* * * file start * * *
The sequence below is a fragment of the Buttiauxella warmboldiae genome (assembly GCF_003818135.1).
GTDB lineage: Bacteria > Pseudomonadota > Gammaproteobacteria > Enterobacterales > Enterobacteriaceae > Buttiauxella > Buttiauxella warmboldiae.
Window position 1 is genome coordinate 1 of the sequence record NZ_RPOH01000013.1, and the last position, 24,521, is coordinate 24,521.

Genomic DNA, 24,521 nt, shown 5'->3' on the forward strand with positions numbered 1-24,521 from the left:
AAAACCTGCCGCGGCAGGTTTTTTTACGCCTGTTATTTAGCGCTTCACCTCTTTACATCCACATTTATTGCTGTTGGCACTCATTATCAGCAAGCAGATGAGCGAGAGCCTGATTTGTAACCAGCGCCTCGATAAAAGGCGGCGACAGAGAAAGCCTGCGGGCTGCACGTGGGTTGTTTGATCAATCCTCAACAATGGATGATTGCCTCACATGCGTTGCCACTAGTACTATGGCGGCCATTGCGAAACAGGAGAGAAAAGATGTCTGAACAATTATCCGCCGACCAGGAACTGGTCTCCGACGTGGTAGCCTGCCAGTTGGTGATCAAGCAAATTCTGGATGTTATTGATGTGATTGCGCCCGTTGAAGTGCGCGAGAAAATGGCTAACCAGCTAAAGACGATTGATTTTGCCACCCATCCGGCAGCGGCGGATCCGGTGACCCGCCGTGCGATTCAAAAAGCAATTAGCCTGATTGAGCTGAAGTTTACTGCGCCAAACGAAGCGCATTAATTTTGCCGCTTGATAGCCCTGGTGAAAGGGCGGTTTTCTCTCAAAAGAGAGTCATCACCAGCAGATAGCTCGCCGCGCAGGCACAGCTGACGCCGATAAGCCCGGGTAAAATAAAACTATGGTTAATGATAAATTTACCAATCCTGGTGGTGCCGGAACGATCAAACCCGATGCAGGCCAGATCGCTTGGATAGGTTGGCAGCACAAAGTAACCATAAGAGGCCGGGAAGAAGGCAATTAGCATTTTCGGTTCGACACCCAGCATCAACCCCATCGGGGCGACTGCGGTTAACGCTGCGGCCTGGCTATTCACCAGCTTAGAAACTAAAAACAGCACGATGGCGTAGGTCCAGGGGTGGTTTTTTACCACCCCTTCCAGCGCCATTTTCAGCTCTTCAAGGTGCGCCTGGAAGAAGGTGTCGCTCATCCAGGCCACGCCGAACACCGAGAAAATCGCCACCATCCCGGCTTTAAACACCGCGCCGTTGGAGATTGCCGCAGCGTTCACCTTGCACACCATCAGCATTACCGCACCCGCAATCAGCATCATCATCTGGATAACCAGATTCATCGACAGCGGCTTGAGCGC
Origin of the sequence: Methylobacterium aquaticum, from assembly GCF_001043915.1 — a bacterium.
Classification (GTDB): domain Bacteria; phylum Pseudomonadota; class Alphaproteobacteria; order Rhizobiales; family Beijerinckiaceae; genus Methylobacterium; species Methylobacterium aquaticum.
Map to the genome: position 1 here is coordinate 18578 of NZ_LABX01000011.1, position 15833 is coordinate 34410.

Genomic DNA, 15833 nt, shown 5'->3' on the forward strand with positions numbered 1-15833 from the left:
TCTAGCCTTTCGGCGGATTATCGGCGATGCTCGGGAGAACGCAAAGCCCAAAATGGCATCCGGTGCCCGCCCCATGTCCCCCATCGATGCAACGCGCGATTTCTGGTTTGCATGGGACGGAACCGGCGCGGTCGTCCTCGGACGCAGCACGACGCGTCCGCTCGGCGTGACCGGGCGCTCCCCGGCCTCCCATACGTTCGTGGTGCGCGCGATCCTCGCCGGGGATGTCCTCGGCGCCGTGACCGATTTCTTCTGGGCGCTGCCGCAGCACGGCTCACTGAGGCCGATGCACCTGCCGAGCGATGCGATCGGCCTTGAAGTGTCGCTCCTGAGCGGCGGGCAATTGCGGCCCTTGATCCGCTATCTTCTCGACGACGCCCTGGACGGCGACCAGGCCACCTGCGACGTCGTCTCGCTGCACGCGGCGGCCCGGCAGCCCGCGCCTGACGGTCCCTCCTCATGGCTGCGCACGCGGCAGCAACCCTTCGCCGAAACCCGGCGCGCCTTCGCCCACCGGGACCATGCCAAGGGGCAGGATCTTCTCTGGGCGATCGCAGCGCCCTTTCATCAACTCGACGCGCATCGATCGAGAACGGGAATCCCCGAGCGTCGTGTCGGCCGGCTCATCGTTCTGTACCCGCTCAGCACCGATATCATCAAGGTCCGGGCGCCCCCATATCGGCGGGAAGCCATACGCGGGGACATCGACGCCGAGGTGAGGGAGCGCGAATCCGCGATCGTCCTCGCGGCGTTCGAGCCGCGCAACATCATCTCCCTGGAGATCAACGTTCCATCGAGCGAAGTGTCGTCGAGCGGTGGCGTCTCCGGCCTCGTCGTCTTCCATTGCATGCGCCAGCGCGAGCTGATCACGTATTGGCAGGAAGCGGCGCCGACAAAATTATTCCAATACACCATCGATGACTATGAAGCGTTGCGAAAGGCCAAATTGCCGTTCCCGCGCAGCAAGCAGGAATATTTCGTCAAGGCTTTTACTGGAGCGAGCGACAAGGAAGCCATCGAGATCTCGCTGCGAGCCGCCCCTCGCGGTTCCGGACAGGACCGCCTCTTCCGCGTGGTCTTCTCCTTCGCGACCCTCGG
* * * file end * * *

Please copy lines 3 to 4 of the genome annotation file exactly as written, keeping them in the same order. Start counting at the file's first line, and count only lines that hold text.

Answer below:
Window position 1 is genome coordinate 1 of the sequence record NZ_RPOH01000013.1, and the last position, 24,521, is coordinate 24,521.

Genomic DNA, 24,521 nt, shown 5'->3' on the forward strand with positions numbered 1-24,521 from the left: